The Exegesis: The insanity of the maze, a maze paradox & the path of the living information

The Exegesis of Philip K. Dick
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October–November 1978

Dick connects his books to his present model of reality. Zebra is like the computer that constructs reality in A Maze of Death and also the thing that intrudes into our fake world as in Ubik. Like in A Scanner Darkly it is actively trying to hide its true nature, and this fact of occlusion is then further occluded from us. He says the “quasi-mind” of the maze appears insane and compares it to Yaldabaoth (one of the creator gods according to the Gnostics) who does indeed sound crazy. Because of this irrationality it is impossible to make sense of it. The maze is disorder and confusion which we can only navigate through the help of Zebra. Dick still thinks this is something we created for ourselves as a puzzle.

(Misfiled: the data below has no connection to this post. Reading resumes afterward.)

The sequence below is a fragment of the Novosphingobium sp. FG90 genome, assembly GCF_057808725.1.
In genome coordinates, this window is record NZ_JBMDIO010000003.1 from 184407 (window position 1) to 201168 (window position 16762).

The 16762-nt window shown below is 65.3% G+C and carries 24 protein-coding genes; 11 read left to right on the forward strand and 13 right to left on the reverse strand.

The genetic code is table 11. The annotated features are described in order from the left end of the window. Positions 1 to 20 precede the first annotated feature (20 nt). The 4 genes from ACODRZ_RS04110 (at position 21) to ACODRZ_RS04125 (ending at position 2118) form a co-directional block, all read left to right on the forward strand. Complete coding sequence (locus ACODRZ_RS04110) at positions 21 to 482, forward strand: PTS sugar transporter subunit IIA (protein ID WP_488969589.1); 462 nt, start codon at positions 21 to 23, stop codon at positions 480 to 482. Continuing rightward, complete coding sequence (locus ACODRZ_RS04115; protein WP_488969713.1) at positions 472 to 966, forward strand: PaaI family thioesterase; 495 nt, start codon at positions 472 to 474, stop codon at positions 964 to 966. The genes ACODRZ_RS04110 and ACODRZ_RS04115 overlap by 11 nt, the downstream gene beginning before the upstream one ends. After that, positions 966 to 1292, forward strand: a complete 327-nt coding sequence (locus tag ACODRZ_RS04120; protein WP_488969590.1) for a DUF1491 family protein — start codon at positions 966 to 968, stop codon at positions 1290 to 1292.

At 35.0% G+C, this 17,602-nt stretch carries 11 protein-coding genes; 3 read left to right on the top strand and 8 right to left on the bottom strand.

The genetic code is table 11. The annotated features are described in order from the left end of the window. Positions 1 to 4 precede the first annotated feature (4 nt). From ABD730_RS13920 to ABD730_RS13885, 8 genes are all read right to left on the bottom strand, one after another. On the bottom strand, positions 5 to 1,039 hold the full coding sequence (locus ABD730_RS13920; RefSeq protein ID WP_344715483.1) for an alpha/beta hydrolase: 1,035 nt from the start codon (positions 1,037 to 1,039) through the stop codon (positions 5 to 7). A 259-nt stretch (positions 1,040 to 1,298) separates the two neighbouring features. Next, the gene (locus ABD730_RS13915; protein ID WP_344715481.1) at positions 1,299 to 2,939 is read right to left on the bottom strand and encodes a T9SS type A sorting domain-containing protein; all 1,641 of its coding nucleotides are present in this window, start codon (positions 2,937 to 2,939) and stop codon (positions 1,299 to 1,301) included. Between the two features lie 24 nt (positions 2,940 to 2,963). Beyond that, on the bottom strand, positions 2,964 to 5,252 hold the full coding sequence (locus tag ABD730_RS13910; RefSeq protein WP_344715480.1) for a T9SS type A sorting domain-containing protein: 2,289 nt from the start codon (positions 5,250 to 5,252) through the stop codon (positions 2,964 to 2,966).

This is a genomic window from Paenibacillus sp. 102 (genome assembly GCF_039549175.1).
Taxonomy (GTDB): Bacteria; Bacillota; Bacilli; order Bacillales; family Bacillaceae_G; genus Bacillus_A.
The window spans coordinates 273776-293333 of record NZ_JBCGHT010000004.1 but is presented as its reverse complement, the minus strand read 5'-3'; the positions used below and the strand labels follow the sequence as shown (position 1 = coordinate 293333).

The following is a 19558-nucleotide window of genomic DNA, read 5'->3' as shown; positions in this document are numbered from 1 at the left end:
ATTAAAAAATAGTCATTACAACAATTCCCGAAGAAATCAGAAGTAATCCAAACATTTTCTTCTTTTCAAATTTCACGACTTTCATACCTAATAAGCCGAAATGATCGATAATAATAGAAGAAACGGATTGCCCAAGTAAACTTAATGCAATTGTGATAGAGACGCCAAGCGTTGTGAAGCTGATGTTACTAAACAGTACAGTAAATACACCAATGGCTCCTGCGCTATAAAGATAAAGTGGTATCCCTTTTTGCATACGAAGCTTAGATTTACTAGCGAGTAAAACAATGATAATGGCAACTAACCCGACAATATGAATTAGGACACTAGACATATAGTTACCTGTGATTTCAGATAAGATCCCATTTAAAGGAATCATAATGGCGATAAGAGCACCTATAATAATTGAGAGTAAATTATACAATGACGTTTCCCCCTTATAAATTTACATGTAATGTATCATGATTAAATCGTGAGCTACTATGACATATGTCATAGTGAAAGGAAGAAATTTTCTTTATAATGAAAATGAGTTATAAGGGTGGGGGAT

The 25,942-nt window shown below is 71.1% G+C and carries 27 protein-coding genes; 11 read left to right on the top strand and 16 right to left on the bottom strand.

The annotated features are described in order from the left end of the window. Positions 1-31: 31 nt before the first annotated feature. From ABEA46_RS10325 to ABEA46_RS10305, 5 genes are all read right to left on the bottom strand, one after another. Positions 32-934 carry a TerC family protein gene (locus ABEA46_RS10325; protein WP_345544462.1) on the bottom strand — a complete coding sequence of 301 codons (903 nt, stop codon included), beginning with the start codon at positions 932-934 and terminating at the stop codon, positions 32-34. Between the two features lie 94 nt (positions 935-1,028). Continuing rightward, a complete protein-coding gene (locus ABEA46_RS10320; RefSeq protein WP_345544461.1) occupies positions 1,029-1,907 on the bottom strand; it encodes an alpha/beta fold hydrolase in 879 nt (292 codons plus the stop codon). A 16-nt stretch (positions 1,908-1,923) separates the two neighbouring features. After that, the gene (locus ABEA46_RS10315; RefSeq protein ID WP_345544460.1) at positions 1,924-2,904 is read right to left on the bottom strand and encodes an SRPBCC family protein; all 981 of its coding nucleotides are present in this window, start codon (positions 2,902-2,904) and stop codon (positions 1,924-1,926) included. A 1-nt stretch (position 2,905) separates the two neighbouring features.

He has been working on the exegesis for 4 and a half years and says he is now being “signalled to die.” He is afraid the exegesis is unpublishable and that everything he has learned will die with him, another way that the maze will win. He recognizes a paradox though that if the maze wins we win, since we created the maze. 

He returns to the idea of Zebra as a living information virus embedded in his book Flow My Tears and imagines it proliferating as people read it. He wonders if it had been dormant since the time of Acts before traveling from the newly discovered Dead Sea Scrolls to the Dead Sea Scroll scholar John Allegro to Jim Pike to him.